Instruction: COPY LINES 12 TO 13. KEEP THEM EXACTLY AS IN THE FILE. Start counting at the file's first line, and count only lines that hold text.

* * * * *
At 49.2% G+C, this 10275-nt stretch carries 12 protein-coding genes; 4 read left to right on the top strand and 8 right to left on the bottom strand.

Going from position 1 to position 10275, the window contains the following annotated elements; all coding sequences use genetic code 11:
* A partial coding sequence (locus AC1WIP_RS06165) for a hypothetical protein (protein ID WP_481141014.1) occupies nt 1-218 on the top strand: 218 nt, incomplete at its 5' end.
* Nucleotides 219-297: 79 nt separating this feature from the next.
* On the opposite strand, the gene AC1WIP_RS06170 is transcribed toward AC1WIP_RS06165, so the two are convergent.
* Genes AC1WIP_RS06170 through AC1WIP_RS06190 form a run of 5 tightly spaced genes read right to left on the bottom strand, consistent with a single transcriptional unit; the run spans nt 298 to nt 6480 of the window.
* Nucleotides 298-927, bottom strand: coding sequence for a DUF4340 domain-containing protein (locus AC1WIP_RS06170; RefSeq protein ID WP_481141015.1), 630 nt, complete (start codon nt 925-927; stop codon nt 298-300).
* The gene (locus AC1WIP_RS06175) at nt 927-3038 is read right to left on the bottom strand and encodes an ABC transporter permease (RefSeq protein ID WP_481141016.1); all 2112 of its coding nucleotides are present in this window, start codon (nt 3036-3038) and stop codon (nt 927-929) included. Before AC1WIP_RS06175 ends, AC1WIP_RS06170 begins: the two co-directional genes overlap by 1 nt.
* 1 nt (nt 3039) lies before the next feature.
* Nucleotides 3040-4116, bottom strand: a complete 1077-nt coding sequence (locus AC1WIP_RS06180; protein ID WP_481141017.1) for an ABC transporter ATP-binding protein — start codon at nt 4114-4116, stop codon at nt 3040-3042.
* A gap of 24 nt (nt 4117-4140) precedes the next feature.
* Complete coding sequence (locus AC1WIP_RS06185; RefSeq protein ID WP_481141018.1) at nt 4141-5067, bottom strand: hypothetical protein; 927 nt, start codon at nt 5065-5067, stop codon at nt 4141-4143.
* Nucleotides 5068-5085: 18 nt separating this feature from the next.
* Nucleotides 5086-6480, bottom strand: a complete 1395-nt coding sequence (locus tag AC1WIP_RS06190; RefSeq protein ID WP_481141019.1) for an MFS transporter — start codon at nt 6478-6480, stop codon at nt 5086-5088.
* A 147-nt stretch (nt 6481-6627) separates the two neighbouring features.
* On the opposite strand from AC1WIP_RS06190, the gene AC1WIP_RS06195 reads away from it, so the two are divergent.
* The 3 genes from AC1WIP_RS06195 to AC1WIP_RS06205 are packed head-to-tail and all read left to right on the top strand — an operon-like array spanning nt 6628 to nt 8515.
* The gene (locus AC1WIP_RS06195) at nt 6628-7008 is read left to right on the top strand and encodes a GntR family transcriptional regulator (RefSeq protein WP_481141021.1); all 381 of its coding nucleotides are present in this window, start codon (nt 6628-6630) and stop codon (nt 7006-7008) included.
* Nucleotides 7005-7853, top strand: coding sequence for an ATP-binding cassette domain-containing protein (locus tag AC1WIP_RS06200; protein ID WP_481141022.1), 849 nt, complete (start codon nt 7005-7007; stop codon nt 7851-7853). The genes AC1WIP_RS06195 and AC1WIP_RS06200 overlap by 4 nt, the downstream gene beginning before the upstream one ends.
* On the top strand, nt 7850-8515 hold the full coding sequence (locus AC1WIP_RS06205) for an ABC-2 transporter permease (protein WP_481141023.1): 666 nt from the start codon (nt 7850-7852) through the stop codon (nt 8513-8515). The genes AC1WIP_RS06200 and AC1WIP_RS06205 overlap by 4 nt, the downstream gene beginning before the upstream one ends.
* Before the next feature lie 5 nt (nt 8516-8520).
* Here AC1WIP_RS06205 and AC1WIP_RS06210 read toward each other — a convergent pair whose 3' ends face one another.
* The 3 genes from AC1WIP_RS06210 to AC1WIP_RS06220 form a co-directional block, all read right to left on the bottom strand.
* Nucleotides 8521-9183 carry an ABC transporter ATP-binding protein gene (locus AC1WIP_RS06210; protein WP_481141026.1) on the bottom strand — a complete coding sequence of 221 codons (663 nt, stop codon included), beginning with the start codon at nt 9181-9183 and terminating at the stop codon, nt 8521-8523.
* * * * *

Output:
* Complete coding sequence (locus AC1WIP_RS06185; RefSeq protein ID WP_481141018.1) at nt 4141-5067, bottom strand: hypothetical protein; 927 nt, start codon at nt 5065-5067, stop codon at nt 4141-4143.
* Nucleotides 5068-5085: 18 nt separating this feature from the next.